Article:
Boris Gudenuf Deity

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    This is a mechanic from board games introduced over 40 years ago! Which doesn't make it a bad one, but it is an abstraction of the entire Real Life supply problem.

    Actual armies throughout most of history needed primarily food for their men and fodder for their animals on a constant basis. The majority of the time, some or most of that came from the areas they passed through - either gathered from the terrain, like the great hunts by the pastoral horse nomads, or gathered from the local population - "requisitioning" to use the nice word, Stealing to use the more accurate one.

    Once gunpowder weapons arrived, gunpowder and ammunition also had to be provided, and by the 20th century, fuel for vehicles. Also with the 20th century, modern artillery's requirements for ammunition reached the point where it amounted to 75 - 90% of the total of supplies by weight, and food requirements became a relatively small part of the total (20 tons out of 200 in a German infantry division in WWII, for example)

    To accurately or even semi-accurately portray the 'supply problem' in-game then, Supply Wagons are a bad method. All the supplies carried with an army in wagons, carts, pack animals, etc amounted to just a few days' worth to get them through terrain that could not provide enough. What armies needed was a supply line of wagons, carts, pack animals, ships, trains, trucks, etc leading back to a Supply Source: in other words, a Trade Route with all the Trade going one way, to a mobile destination that is the army.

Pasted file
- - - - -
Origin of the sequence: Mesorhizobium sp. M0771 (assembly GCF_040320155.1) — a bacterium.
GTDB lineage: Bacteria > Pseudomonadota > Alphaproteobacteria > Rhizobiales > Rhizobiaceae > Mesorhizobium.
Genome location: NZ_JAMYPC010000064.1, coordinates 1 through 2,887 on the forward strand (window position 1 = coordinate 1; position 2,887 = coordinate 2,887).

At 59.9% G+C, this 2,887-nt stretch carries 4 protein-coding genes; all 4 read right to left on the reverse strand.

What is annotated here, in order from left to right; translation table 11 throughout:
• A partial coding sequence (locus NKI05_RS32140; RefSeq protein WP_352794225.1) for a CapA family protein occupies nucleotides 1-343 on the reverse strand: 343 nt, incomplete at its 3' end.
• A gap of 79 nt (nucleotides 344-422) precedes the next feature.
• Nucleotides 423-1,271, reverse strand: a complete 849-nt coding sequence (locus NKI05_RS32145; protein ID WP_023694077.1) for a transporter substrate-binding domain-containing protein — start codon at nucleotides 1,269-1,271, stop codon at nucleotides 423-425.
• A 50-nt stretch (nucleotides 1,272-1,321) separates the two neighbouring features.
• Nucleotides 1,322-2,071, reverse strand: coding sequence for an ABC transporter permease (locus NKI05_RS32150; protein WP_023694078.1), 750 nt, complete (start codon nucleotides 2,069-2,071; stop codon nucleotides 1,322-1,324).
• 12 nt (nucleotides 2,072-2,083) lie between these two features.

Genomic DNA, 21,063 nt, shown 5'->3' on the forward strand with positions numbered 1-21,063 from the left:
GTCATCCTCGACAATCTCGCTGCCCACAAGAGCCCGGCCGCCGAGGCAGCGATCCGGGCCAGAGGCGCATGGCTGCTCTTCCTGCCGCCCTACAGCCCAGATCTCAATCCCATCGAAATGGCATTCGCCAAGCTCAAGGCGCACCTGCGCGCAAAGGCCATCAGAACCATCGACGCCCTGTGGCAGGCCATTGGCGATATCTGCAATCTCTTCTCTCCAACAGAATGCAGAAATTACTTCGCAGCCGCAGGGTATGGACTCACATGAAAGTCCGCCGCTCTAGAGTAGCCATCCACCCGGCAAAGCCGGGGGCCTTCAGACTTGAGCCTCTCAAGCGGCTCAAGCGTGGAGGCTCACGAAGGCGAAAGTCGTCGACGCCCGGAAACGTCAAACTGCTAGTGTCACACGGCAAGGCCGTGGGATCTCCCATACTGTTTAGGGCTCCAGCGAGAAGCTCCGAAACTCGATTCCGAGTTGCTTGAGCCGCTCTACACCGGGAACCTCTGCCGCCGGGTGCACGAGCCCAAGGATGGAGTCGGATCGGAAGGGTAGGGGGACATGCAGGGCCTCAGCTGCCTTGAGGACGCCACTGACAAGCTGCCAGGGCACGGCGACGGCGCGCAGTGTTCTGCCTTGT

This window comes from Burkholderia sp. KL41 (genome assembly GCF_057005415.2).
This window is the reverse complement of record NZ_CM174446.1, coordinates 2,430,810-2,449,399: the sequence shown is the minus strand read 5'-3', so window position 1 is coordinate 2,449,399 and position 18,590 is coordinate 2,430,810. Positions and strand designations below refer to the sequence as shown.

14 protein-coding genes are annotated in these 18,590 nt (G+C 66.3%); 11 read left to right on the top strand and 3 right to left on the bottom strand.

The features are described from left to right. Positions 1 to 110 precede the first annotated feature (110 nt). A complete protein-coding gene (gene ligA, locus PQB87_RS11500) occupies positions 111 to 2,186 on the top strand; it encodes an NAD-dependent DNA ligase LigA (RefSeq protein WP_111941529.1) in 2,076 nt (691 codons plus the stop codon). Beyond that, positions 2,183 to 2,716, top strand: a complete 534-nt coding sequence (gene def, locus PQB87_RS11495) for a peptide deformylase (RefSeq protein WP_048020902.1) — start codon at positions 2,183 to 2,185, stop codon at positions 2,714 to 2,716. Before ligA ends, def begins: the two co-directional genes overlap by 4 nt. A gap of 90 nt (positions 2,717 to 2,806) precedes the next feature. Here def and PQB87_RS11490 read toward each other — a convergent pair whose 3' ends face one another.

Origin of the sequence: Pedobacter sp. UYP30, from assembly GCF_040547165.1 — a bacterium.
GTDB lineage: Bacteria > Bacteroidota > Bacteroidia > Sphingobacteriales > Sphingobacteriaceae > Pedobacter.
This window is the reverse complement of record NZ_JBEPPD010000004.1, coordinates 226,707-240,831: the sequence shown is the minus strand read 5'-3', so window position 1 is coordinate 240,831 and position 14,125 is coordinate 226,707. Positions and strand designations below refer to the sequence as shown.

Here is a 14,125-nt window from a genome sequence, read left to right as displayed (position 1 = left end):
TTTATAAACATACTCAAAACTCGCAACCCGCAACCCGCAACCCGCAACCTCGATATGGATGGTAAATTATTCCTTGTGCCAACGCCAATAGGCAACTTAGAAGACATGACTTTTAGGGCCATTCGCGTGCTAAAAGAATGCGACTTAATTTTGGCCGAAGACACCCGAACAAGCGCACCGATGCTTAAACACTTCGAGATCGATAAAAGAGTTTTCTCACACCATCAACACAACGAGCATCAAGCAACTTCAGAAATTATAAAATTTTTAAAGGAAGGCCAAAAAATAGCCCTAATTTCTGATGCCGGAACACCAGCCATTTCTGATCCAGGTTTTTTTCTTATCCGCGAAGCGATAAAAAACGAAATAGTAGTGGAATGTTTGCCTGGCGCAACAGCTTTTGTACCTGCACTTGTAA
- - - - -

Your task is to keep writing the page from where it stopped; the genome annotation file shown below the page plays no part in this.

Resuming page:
Having a Supply Line/Route on the map allows it to be cut, raided, or moved to a new Supply Source as you advance or retreat, without requiring any new Units to move with the army. Define the Supply Sources as cities, Depots, Forts, whatever: all the gamer has to do is make sure he has a Source within range (which will change with technology, of course) and he doesnt have any extra work to include Supplies in his strategy - until, of course, some enemy Chariot sits on the Supply Line.

    "Living off the land" is even more easily represented: the army without a supply line automatically Pillages every tile it passes through or X number of tiles that have to total enough Food to feed the army. Pass through tiles without enough food, the army starts taking Damage - try to imitate Alexander and take your army through the Gedrosian Desert, and your Units will Suffer immediately, as they should. And don't even think about taking an army through Tundra without a Supply Line!